- May 14, 2009 at 10:34 am #29797
I have measured how much time my shader algorithms take on beagleboard by measuring the processing time of glDrawArrays. Some times it takes about 6 or 7 milliseconds, but sometimes it takes about 33 milliseconds. When I loop it 1000 times it takes about 20 seconds, so the average is 20 milliseconds. Any idea what might cause this? Vertex shader is basically copied from ‘introducing PVRTools’ -training course and fragment shader is a simple feature extraction algorithm. I can post it if needed.
-hnykMay 15, 2009 at 10:50 am #33053
Simply measuring the execution time of glDrawArrays will not give you a good indication of the shader’s performance because of SGX’s architecture. A more accurate way might be to measure the entire frame time over a number of frames and take the average – once with your rendering happening, and once with nothing happening – and then take the difference of the two averages. Also make sure that you are using a high precision timer with high granularity. There is another thread somewhere here where someone talks about reading back a pixel from the framebuffer to ensure that rendering has actually finished, I can’t seem to find it right now though.
Hope this helps.May 18, 2009 at 8:55 am #33054
So you are saying that even though it has gotten out from glDrawArrays function it still might be rendering and that causes the varyings in processing times? Is the thread in this section or somewhere in this forum? I couldn’t find it either.
I’m using the PVRShellGetTime() to get time. I suppose it has high enough precision and granularity?
Thanks for the tips. I will try to measure again.
Okay, I measured again and I got some weird results. My timer starts in last line of the InitView() and it stops and prints result in the first line of ReleaseView(). Addition to this I put some lines in the RenderScene() to help debugging. Something like this:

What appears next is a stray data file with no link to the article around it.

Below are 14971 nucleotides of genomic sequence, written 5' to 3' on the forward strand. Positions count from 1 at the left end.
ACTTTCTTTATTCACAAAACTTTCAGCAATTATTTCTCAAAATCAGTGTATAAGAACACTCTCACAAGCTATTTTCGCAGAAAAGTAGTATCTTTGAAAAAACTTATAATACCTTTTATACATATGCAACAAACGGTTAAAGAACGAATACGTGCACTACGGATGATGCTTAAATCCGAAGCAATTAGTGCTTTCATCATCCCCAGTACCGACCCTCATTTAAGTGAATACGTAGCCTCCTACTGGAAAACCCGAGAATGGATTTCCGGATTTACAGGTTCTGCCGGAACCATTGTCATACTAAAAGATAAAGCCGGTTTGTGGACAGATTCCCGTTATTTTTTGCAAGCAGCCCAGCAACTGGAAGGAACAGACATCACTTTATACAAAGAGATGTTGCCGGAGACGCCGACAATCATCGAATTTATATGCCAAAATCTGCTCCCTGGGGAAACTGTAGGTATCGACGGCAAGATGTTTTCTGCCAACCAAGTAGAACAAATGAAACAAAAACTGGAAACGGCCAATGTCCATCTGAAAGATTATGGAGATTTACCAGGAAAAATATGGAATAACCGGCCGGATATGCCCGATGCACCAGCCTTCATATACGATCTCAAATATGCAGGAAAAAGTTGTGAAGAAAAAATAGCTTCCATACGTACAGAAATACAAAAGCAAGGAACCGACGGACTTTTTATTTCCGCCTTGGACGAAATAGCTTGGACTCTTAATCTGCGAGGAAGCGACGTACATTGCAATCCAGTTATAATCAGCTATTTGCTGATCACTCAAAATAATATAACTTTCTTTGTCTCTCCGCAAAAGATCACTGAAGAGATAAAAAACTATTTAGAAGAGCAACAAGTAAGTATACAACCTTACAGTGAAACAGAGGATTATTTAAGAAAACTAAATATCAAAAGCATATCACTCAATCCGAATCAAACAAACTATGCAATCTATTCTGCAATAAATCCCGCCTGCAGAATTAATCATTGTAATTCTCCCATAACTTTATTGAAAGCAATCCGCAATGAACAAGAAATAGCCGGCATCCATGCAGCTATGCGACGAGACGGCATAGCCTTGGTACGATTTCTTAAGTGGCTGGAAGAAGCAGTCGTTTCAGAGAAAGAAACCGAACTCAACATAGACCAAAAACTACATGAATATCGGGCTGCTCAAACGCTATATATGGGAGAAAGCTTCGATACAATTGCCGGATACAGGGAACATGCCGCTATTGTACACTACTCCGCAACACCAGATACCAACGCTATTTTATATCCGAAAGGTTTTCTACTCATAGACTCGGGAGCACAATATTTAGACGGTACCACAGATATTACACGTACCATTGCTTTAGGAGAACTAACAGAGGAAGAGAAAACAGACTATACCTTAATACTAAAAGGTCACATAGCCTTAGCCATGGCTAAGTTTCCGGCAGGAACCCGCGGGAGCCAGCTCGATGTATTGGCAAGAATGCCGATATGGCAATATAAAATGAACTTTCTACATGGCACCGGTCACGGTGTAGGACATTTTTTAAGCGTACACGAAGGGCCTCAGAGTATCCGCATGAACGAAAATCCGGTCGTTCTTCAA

printf(“Frame! %lun”, PVRShellGetTime()-k);
The variable k is accuired when the timer starts.
Here are results when the glDrawArrays is commented:
The first four frames are fast but after that it takes about 9ms per frame. And here are the results when the glDrawArrays isn’t commented:
Again the first four frames are fast but after that it takes over 1 second to complete frame! This is way too slow. What is going on?
Okay it seems that every demo does the same so either my fragment shader is really so slow or there is something wrong in my setup.
hnyk 2009-05-19 11:10:16May 27, 2009 at 4:35 pm #33055
When you say every demo do you mean every demo from the OGLES2 SDK? If this is so then I guess there must be something up with your setup as these demos are run on the Beagles and other OMAP3 devices we have here regularly without showing this problem.
Can you show us the fragment shader that you are using? What geometry are you rendering and what vertex data are you passing?May 29, 2009 at 10:02 am #33056
I mean they are fast, but if you measure like I have measured you can see that four first frames are fast and then it starts to take longer.
But this is just an illusion, because if you close the application after first frame and you measure execution time with and without glDrawArrays you see that the frame takes as long as any other frame. Somehow the RenderScene-function just completes very fast four times and then it starts to take longer, but the rendering still takes same amount of time on every frame.
I have now optimized my code so it is quite fast but still the first “frames” are faster and then it takes longer.
Is there a logical explanation to this or is there just something wrong in my setup?
I prefer not to release my code yet, but if it helps I can tell you that I render one triangle fan, which is actually a square and I only pass texture coordinates from vertex shader to fragment shader.May 29, 2009 at 12:52 pm #33057
CPU and GPU work in parallel. In order to avoid starving the GPU while the CPU does something other than submitting draw calls, the driver has to do some amount of command buffering. So what you are seeing is the driver queuing up rendering commands very quickly for the first few frames, only then it starts waiting for the GPU to finish rendering a frame before putting more commands in the queue.